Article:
In the world of reproductive conditions that can be tough to diagnose, two tend to get the most attention: polycystic ovary syndrome (PCOS) and endometriosis. While you’ve probably at least heard of both of these conditions, you might be fuzzy on the details. And, with that, it’s easy to confuse the two.
It’s important to know that it’s not rare to have either one of these health issues. “These are two relatively common gynecological conditions,” says Taraneh Shirazian, MD, an ob-gyn with NYU Langone Health. PCOS affects one in 10 women of childbearing age, according to the U.S. Department of Health and Human Services’ Office on Women’s Health (OWH). Endometriosis is slightly more common, impacting more than 11 percent of women between the ages of 15 and 44, according to the OWH.
Both conditions are notoriously tough to diagnose, given that their symptoms could be caused by a range of different issues, says Jessica Shepherd, MD, an ob-gyn in Texas. That doesn’t mean it’s impossible for a doctor to make the right diagnosis—it just can take a little more time and detective work than with some other conditions.
But, while both PCOS and endometriosis have some characteristics and symptoms in common, they’re not the same. “They’re very distinct, different conditions,” Dr. Shirazian notes. Here’s what you need to know about the differences between PCOS and endometriosis.
What exactly is PCOS?
What it is: PCOS is a health problem caused by an imbalance of reproductive hormones, the OWH says. That hormonal imbalance creates problems in the ovaries, which make an egg that’s released each month as part of a menstrual cycle. When you have PCOS, the egg might be develop the way it should or it might not be released during ovulation, the OWH says.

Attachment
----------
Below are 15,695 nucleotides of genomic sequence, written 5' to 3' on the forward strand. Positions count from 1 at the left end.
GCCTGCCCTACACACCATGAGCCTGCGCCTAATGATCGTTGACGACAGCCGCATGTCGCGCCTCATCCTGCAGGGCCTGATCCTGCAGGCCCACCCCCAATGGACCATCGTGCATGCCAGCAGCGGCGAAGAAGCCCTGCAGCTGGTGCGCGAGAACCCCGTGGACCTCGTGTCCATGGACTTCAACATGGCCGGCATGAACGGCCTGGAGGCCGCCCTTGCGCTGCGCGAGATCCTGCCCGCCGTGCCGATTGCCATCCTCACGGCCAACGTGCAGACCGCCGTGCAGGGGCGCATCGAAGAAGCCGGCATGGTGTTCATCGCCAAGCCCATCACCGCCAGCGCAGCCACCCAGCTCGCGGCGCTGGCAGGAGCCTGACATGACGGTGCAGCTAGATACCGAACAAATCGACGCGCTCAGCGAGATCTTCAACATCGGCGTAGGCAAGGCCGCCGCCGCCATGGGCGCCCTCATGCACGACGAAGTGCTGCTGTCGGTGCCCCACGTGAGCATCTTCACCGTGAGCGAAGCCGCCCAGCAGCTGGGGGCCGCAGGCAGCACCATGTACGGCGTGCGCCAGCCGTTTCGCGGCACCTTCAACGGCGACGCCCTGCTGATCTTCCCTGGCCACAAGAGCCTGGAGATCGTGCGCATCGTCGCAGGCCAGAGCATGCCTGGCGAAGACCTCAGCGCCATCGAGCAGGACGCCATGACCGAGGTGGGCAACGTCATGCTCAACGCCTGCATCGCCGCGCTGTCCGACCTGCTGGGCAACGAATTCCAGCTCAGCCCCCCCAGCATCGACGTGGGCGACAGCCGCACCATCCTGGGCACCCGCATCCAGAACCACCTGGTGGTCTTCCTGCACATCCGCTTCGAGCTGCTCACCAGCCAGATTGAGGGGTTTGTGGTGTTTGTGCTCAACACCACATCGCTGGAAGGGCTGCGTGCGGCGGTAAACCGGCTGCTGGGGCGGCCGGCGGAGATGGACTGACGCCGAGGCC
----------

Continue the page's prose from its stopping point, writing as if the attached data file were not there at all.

The most common symptoms:
- Irregular periods
- Excess hair growth on the face, chest, abdomen, or upper thighs
- Severe acne, or acne that doesn’t respond to typical treatments
- Oily skin
- Patches of thick, velvety, darkened skin
- Ovarian cysts
What is endometriosis?
What it is: Endometriosis, also commonly referred to as simply “endo,” happens when the endometrium, the tissue that normally lines the uterus, grows outside of the uterus and on other areas in your body where it doesn’t belong, according to the OWH. Endometriosis tissue growth is most commonly found on the ovaries, fallopian tubes, tissues that hold the uterus in place, and the outer surface of the uterus, although it can also show up on the vagina, cervix, vulva, bowel, bladder, or rectum, too.
Endometriosis implants respond to changes in the female hormone estrogen, and the implants may grow and bleed like the uterine lining does during your period, ACOG says. That can cause the surrounding tissue to become irritated, inflamed, and swollen.
The most common symptoms:
- Chronic pelvic pain, especially before and during your period
- Pain during sex
- Pain when you poop
- Pain when you pee
- Heavy bleeding during your period
Worth noting: Many women with endometriosis don’t have symptoms, according to